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What are you reading? Options
sarah71
Posted: Tuesday, March 12, 2013 11:04:41 AM

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Location: Turin, Piedmont, Italy
I've just finished the new Alicia Gimenez-Bartlett crime novel "Nadie quieres saber" (I actually read it in Italian - no Spanish speaking but Hola, Buenas tardes, Donde esta la playa?, Encantada); nothing new under the sun, but a very nice main character, Catalan Police Inspector Petra Delicado and her faithful and funny assistant Fermìn Garzon. Nice page-turner.
I'm currently waiting for a couple of Philip K. Dick's novels I ordered on-line yesterday: "Flow your tears, Policeman said" and "The three stigmata of Palmer Eldritch", I'm especially curious about the first one: the plot seems quite intriguing, I'd really appreciate other readers' opinion.
boneyfriend
Posted: Tuesday, March 12, 2013 7:21:54 PM

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East of Eden by John Steinbeck. I saw the movie with James Dean when I was young and there is so much more to the book than was portrayed in that movie. It covers generations though so I guess it would be too much to make a movie with all of it. I haven't enjoyed a book in a long time as much as I am enjoying this one.
LostinSC
Posted: Tuesday, March 12, 2013 10:22:15 PM
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Here's a shocker:

I recently bought a 1st edition of "Knock on Any Door" by Willard Motley.

I remember my father denying me the opportunity to read it in 1948. (Copyright 1947)

It's not that I was particularly a precocious child, I was 10 years old, nosy and wanted to know why he was so engrossed in the novel.

Of course, I later saw the movie: starring Bogie and John Derek, read the book and promptly forgot the entire episode..

Why, you ask, did you rekindle an interest in a relative obscure novel published 66 years ago..

Answer:

Beats me. I wish I knew for my own self understanding. Brick wall

Daveski
Posted: Monday, April 15, 2013 4:29:52 PM
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OK, many years ago I bought a paperback copy of Cocteau's Les Enfants Terribles (Lehmann translation). I am going to read it eventually. It's on my coffee table now (odd because I don't actually drink coffee). I'm going to read it any day now ... honestly ...

Nobody tell me how it ends OK. Or else!
Listening . . .
Posted: Monday, April 15, 2013 10:52:39 PM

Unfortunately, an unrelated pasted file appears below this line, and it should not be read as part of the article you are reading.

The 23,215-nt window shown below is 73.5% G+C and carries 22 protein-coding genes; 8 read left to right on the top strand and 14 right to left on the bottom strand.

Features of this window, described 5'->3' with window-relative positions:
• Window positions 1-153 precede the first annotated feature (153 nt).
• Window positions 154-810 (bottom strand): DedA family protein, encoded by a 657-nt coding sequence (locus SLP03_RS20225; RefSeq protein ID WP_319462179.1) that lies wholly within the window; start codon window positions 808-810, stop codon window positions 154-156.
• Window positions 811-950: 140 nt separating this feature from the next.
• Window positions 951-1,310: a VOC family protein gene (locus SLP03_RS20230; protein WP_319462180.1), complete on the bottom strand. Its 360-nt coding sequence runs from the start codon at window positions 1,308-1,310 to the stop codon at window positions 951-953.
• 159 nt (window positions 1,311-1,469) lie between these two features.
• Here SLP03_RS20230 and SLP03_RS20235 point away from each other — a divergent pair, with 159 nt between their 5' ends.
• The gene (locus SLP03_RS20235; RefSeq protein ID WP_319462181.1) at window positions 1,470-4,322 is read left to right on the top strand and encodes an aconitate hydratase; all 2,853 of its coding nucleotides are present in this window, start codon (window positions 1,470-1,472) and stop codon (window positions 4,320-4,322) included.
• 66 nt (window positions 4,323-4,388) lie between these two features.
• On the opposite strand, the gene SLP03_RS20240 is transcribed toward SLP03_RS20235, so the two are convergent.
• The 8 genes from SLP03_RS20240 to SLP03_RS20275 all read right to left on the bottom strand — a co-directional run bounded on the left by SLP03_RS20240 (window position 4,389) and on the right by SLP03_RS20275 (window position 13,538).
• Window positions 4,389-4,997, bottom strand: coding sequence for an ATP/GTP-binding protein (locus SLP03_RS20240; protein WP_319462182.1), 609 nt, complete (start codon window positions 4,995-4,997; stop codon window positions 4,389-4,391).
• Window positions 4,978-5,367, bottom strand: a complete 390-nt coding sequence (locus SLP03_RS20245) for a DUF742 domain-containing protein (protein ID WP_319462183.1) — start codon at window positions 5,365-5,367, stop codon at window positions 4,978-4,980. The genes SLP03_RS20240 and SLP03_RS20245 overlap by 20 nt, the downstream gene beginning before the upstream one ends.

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I just started "The Heart and the Fist" by Eric Greitens. I am intrigued with story and the lessons it promises to share.
AncelliusFalco
Posted: Tuesday, April 16, 2013 4:07:44 AM
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Location: Canada
Daveski wrote:
OK, many years ago I bought a paperback copy of Cocteau's Les Enfants Terribles (Lehmann translation). I am going to read it eventually. It's on my coffee table now (odd because I don't actually drink coffee). I'm going to read it any day now ... honestly ...

Nobody tell me how it ends OK. Or else!



That was first book in French that I ever read without consciously translating. Oddly, I just bought a 1957 edition of ' L'Etranger ' just because it's the exact edition I read at school so many years ago. Currently reading ' Three Men In A Boat '.
Daveski
Posted: Tuesday, April 16, 2013 4:57:32 PM
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AncelliusFalco wrote:
Daveski wrote:
OK, many years ago I bought a paperback copy of Cocteau's Les Enfants Terribles (Lehmann translation). I am going to read it eventually. It's on my coffee table now (odd because I don't actually drink coffee). I'm going to read it any day now ... honestly ...

Nobody tell me how it ends OK. Or else!



That was first book in French that I ever read without consciously translating. Oddly, I just bought a 1957 edition of ' L'Etranger ' just because it's the exact edition I read at school so many years ago. Currently reading ' Three Men In A Boat '.


I've only read L'Etranger in translation. I do like Camus though, I thought The Plague (La Peste) was a good novel. As a whole I like the Existentialists, not too keen on Sartre though.
AncelliusFalco
Posted: Wednesday, April 17, 2013 2:51:34 AM
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Well, that works out well for both of you. L'enfer, c'est les autres indeed. JPS is rather heavy going, I agree. Camus is so much more direct. Just as miserable, but gets to the point rather quicker.
Daveski
Posted: Wednesday, April 17, 2013 3:59:34 AM
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Yeah, there just seems to be 'no exit' from Sartre sometimes. Camus always had his leap of faith, Sartre just leaped. LOL
uuaschbaer
Posted: Friday, May 10, 2013 5:43:05 PM

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Still in War & Peace... I gave up on Money after the first half, I guess I'm just one of those plot persons. Shou ga nai. On the bright side I just read The Loved One by Evelyn Waugh and it was very entertaining. I'm not sure I want to extend that to Brideshead, as the first few pages seem so dreary (you'd think after a whole book on burial rites I'd be more open to that, but no.)
Cass2ie1
Posted: Sunday, November 10, 2013 9:40:38 PM
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Location: Switzerland
A classic... Treasure Island.Difficult to read because I don't have a level exceptional in english.I miss cruelly of vocabulary so...(I speak only french unfortunately...I would like know several tongue.I try to learn a few others language but it take the time)But I'm learning these time Pride and Prejudice and unlike Treasure Island I must tell you that...It is easy.I can same tell very easy to read for me.I comprehend it without problems (In searching all the words I don't know, of course).

Drag0nspeaker
Posted: Sunday, November 10, 2013 10:50:35 PM

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Hello Cass2ie1!
Bienvenue!

If you understand Pride and Prejudice, you are doing well!

Take care! (Prenez garde!) Treasure Island has many old idioms (locutions idiomatiques vieux/anciens).

**************